Mr. Traore advised universities to gradually migrate their applications, platforms, and related infrastructure to the cloud because this would reduce the need to invest in internal skills for maintaining the infrastructure. Cloud hosting also ensures that the digital platforms are continuously accessible and not affected by power outages.

Universities were encouraged to develop long-term plans for their infrastructure, which must include the replacement of wired and wireless cabling, devices and identifying funding sources. It was also said that university digital transformation plans must indicate how the security and protection of student data are assured.

Mr. Traore cautioned that universities needed to ensure that their servers had the capacity to meet current and future storage needs, and that they had the performance to run newer applications.  “It is important to be able to easily expand the storage capacities of servers as needed”, indicated Mr. Traore. Computer servers must be replaced every 3-5 years and their software regularly updated to newer versions. ​There must be additional servers for specific tasks and services – for example, a web server for online and remote training, accounting server, database server, mail server, and others.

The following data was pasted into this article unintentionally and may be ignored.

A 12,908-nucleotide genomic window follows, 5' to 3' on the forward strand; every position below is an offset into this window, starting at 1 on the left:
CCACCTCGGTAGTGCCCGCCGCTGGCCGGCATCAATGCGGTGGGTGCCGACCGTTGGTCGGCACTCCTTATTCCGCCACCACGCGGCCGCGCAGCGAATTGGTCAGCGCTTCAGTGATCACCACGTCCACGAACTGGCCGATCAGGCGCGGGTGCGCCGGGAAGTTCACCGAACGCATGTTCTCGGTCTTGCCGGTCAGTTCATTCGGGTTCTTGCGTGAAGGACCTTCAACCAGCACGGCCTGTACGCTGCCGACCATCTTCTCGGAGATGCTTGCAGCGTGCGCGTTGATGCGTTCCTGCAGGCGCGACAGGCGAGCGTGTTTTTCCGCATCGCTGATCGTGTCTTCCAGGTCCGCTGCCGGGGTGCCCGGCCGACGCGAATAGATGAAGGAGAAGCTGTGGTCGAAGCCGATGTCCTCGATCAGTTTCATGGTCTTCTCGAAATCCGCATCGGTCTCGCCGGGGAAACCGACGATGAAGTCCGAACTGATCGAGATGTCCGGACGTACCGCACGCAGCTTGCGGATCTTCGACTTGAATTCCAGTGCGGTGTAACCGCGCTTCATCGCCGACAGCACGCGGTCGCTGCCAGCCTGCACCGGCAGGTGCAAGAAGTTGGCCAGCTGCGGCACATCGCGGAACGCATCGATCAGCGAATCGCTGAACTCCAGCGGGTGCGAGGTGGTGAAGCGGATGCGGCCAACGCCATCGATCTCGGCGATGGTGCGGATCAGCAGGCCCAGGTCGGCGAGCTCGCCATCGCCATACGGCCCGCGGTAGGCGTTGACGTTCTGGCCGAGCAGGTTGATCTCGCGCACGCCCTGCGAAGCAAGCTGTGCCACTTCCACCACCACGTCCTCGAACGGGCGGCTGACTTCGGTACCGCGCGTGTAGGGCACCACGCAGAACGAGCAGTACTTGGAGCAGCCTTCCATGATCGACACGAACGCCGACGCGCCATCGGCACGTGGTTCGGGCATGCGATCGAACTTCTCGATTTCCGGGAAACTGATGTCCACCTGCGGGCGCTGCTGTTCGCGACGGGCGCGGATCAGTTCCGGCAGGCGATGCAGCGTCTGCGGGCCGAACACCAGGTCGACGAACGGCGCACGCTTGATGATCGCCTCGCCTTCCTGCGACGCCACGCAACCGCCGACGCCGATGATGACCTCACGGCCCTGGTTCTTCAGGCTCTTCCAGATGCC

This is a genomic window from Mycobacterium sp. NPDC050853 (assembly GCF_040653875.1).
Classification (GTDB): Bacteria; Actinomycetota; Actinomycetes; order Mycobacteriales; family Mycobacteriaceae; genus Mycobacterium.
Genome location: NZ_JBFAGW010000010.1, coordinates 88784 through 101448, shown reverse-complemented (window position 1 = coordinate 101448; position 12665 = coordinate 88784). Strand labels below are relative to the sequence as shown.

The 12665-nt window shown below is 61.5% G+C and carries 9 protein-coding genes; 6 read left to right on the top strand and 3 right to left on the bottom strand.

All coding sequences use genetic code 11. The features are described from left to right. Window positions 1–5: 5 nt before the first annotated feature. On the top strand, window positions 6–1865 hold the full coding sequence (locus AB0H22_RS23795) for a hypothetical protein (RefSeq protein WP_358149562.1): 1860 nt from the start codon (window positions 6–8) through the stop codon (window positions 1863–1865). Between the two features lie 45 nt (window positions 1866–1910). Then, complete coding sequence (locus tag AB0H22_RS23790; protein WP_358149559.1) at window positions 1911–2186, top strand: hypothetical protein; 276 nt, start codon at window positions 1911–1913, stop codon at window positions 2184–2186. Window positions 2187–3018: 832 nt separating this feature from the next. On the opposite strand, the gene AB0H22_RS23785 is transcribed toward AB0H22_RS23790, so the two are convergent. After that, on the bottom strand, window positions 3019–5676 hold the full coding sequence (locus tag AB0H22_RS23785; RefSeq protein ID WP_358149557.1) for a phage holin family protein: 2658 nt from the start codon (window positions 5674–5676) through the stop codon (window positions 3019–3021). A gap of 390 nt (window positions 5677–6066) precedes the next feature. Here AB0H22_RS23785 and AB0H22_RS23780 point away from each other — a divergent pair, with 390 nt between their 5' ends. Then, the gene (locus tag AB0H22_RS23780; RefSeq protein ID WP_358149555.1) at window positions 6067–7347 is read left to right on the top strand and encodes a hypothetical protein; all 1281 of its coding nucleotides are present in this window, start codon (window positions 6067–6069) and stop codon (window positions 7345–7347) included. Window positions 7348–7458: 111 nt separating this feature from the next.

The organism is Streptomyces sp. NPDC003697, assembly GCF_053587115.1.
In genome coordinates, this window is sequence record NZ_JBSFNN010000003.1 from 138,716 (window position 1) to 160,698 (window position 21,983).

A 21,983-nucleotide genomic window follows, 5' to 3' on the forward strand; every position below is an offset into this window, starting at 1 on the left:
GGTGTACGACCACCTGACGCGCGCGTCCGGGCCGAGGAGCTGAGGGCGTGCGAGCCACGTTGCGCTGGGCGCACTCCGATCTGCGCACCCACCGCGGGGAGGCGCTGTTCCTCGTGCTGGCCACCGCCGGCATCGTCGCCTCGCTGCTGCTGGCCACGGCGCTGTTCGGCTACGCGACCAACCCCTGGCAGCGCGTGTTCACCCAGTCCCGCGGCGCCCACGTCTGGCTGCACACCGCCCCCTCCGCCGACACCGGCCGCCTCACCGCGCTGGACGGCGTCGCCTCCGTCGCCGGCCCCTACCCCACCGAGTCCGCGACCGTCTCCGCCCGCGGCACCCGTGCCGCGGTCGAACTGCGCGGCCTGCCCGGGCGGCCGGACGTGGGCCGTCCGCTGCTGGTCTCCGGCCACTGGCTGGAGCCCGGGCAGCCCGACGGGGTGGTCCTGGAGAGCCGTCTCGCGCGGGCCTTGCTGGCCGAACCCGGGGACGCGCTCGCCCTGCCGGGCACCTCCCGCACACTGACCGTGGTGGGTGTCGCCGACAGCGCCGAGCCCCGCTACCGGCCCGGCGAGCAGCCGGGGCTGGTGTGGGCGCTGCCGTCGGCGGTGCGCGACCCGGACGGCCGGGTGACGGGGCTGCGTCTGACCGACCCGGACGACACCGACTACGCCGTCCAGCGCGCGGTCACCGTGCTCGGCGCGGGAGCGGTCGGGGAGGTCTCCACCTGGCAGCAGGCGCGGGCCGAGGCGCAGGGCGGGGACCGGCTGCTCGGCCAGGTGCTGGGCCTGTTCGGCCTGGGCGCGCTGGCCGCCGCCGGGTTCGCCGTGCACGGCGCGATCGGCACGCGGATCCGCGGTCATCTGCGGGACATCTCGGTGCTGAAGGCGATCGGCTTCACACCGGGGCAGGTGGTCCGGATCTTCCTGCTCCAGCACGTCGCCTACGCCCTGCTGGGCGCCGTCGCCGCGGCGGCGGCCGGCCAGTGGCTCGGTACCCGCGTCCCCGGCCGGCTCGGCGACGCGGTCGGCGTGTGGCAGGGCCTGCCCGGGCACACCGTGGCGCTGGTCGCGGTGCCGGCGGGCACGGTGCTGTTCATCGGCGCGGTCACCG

Connectivity

Since robust connectivity is a key enabler for online learning, African universities must therefore ensure that students and faculty have broadband access to the Internet and adequate wireless connectivity. Special focus must be on the equity of access both inside and outside of the campus.

Network Engineers were advised to plan to offer a minimum of 10 mbps total bandwidth to each student and WIFI solutions must cover the whole campus including the students’ dormitories to enable them to learn from anywhere. Campus networks must implement at least the 802.11N wireless technology standard in the 5GHZ band to facilitate maximum coverage and connection for students and faculty.